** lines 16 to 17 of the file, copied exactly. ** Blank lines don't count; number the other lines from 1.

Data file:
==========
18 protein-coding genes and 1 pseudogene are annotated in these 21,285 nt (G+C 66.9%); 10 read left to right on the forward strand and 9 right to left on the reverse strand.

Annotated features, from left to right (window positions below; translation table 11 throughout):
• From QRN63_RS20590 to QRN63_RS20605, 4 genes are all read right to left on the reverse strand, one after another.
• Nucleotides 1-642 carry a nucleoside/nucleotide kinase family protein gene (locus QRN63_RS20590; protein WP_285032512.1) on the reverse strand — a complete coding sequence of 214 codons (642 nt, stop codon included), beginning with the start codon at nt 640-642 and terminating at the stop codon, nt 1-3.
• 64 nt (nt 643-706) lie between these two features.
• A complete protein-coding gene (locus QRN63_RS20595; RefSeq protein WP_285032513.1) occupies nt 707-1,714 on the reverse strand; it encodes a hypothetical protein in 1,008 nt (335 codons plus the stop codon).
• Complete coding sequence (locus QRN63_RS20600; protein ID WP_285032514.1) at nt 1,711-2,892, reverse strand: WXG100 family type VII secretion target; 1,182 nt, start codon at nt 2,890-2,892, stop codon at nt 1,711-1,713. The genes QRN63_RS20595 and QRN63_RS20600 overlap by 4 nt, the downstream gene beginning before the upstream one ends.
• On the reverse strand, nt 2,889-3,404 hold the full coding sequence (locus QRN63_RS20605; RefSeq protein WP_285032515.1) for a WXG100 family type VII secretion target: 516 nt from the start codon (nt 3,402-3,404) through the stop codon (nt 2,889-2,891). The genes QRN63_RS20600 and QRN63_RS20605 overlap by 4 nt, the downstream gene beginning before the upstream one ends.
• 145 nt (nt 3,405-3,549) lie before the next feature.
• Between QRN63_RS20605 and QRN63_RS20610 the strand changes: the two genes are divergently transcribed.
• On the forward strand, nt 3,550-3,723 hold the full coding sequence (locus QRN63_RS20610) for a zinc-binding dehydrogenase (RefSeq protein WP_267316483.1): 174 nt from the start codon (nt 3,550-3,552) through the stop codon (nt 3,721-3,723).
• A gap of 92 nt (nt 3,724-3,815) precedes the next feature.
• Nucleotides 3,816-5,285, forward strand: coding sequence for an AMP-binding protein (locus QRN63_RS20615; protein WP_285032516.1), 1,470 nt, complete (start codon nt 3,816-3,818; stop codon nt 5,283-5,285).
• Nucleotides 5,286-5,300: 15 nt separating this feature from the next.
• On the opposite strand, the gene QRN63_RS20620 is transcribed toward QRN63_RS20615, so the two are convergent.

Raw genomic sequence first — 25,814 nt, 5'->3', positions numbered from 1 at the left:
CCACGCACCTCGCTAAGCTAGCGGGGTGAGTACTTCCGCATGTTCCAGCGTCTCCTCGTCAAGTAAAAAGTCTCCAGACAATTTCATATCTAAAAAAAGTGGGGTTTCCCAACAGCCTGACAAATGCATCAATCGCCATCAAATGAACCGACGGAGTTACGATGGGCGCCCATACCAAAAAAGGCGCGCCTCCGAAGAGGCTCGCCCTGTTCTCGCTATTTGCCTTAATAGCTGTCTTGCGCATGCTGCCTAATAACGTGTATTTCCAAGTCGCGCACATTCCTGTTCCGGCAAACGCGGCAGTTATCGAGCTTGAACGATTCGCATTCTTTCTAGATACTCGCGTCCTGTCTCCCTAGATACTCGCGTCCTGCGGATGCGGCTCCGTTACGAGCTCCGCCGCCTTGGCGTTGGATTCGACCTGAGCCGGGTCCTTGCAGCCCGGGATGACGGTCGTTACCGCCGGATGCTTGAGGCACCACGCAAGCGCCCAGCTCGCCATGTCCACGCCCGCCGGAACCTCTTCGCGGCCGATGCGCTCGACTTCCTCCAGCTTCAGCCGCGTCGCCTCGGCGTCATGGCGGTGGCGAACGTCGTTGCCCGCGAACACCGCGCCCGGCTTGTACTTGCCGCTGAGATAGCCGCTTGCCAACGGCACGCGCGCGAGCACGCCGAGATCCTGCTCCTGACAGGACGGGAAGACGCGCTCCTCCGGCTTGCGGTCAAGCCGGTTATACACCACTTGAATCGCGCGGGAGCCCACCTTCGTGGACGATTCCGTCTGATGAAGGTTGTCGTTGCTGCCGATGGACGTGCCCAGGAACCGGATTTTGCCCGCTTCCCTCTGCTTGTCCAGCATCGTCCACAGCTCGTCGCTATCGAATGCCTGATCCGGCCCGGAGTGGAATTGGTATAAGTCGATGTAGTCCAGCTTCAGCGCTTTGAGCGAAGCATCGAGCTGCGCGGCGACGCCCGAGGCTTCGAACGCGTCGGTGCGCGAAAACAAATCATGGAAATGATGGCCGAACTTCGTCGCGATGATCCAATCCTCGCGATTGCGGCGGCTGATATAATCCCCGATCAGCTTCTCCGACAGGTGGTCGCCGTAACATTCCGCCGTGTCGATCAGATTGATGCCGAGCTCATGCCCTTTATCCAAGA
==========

Raw genomic sequence first — 25,814 nt, 5'->3', positions numbered from 1 at the left:
CCACGCACCTCGCTAAGCTAGCGGGGTGAGTACTTCCGCATGTTCCAGCGTCTCCTCGTCAAGTAAAAAGTCTCCAGACAATTTCATATCTAAAAAAAGTGGGGTTTCCCAACAGCCTGACAAATGCATCAATCGCCATCAAATGAACCGACGGAGTTACGATGGGCGCCCATACCAAAAAAGGCGCGCCTCCGAAGAGGCTCGCCCTGTTCTCGCTATTTGCCTTAATAGCTGTCTTGCGCATGCTGCCTAATAACGTGTATTTCCAAGTCGCGCACATTCCTGTTCCGGCAAACGCGGCAGTTATCGAGCTTGAACGATTCGCATTCTTTCTAGATACTCGCGTCCTGTCTCCCTAGATACTCGCGTCCTGCGGATGCGGCTCCGTTACGAGCTCCGCCGCCTTGGCGTTGGATTCGACCTGAGCCGGGTCCTTGCAGCCCGGGATGACGGTCGTTACCGCCGGATGCTTGAGGCACCACGCAAGCGCCCAGCTCGCCATGTCCACGCCCGCCGGAACCTCTTCGCGGCCGATGCGCTCGACTTCCTCCAGCTTCAGCCGCGTCGCCTCGGCGTCATGGCGGTGGCGAACGTCGTTGCCCGCGAACACCGCGCCCGGCTTGTACTTGCCGCTGAGATAGCCGCTTGCCAACGGCACGCGCGCGAGCACGCCGAGATCCTGCTCCTGACAGGACGGGAAGACGCGCTCCTCCGGCTTGCGGTCAAGCCGGTTATACACCACTTGAATCGCGCGGGAGCCCACCTTCGTGGACGATTCCGTCTGATGAAGGTTGTCGTTGCTGCCGATGGACGTGCCCAGGAACCGGATTTTGCCCGCTTCCCTCTGCTTGTCCAGCATCGTCCACAGCTCGTCGCTATCGAATGCCTGATCCGGCCCGGAGTGGAATTGGTATAAGTCGATGTAGTCCAGCTTCAGCGCTTTGAGCGAAGCATCGAGCTGCGCGGCGACGCCCGAGGCTTCGAACGCGTCGGTGCGCGAAAACAAATCATGGAAATGATGGCCGAACTTCGTCGCGATGATCCAATCCTCGCGATTGCGGCGGCTGATATAATCCCCGATCAGCTTCTCCGACAGGTGGTCGCCGTAACATTCCGCCGTGTCGATCAGATTGATGCCGAGCTCATGCCCTTTATCCAAGA